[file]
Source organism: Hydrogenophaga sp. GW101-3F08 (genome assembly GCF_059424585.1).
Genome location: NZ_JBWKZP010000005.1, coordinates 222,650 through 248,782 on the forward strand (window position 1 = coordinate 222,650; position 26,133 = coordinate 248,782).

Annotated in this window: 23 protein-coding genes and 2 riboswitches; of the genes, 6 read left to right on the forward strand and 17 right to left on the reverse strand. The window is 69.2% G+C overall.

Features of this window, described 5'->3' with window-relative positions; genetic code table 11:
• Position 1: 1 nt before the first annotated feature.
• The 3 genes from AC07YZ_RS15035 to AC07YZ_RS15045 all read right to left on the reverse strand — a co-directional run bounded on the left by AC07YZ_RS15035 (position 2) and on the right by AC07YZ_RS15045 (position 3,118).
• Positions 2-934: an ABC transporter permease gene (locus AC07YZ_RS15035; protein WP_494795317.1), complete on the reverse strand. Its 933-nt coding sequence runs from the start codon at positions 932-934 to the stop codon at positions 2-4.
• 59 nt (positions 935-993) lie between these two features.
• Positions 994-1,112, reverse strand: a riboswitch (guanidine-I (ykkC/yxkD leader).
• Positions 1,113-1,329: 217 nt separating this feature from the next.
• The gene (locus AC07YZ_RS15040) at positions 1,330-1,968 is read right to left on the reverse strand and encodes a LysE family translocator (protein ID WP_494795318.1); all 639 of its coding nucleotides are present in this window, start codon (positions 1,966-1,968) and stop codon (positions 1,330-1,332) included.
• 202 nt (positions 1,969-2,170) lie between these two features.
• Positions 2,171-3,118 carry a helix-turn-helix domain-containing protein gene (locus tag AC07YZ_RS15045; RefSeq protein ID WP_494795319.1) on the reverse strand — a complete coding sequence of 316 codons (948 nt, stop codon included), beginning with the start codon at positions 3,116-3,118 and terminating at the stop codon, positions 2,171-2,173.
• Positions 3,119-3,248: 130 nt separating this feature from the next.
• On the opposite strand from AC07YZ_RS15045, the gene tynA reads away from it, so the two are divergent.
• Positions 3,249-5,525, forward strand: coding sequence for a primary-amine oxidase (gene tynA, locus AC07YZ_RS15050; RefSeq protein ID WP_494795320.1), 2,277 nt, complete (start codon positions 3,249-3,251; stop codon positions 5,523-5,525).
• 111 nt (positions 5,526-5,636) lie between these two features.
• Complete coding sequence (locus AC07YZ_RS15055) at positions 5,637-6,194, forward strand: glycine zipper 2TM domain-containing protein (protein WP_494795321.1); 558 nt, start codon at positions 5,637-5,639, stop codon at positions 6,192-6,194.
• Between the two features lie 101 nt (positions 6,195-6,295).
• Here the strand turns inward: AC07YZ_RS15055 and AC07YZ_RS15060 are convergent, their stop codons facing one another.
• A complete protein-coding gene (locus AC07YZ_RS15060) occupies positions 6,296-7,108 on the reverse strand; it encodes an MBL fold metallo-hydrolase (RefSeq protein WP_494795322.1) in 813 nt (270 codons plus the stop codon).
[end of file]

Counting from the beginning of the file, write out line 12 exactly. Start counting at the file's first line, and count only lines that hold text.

• 202 nt (positions 1,969-2,170) lie between these two features.